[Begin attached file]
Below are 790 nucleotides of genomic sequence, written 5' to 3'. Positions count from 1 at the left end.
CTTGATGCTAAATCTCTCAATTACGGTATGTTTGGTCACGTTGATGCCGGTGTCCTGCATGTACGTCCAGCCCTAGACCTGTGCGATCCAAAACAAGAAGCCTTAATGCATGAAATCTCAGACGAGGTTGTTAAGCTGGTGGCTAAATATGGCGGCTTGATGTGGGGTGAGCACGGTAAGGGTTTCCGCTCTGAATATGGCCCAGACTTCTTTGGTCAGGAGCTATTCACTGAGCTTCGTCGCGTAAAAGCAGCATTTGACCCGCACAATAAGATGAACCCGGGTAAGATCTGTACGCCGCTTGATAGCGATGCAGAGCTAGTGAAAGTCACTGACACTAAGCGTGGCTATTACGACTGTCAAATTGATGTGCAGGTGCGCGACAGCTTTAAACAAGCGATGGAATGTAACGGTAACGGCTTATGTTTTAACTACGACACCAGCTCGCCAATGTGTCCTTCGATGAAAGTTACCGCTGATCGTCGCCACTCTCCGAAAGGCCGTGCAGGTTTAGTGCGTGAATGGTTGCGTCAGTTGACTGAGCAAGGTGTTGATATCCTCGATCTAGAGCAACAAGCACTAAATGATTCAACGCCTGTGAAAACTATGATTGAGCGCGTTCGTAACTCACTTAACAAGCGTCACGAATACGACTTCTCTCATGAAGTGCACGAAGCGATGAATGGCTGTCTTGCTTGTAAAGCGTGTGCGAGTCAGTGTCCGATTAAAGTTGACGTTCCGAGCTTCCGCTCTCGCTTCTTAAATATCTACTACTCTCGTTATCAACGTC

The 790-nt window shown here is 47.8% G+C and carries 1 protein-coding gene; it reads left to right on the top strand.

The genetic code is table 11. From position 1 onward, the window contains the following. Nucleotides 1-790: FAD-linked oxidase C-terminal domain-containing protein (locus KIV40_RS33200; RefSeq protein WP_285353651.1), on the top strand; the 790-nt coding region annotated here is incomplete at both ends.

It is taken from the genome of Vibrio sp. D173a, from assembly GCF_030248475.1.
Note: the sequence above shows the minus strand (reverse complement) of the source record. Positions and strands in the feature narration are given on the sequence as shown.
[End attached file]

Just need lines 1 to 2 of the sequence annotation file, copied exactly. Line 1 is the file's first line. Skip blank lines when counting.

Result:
Below are 790 nucleotides of genomic sequence, written 5' to 3'. Positions count from 1 at the left end.
CTTGATGCTAAATCTCTCAATTACGGTATGTTTGGTCACGTTGATGCCGGTGTCCTGCATGTACGTCCAGCCCTAGACCTGTGCGATCCAAAACAAGAAGCCTTAATGCATGAAATCTCAGACGAGGTTGTTAAGCTGGTGGCTAAATATGGCGGCTTGATGTGGGGTGAGCACGGTAAGGGTTTCCGCTCTGAATATGGCCCAGACTTCTTTGGTCAGGAGCTATTCACTGAGCTTCGTCGCGTAAAAGCAGCATTTGACCCGCACAATAAGATGAACCCGGGTAAGATCTGTACGCCGCTTGATAGCGATGCAGAGCTAGTGAAAGTCACTGACACTAAGCGTGGCTATTACGACTGTCAAATTGATGTGCAGGTGCGCGACAGCTTTAAACAAGCGATGGAATGTAACGGTAACGGCTTATGTTTTAACTACGACACCAGCTCGCCAATGTGTCCTTCGATGAAAGTTACCGCTGATCGTCGCCACTCTCCGAAAGGCCGTGCAGGTTTAGTGCGTGAATGGTTGCGTCAGTTGACTGAGCAAGGTGTTGATATCCTCGATCTAGAGCAACAAGCACTAAATGATTCAACGCCTGTGAAAACTATGATTGAGCGCGTTCGTAACTCACTTAACAAGCGTCACGAATACGACTTCTCTCATGAAGTGCACGAAGCGATGAATGGCTGTCTTGCTTGTAAAGCGTGTGCGAGTCAGTGTCCGATTAAAGTTGACGTTCCGAGCTTCCGCTCTCGCTTCTTAAATATCTACTACTCTCGTTATCAACGTC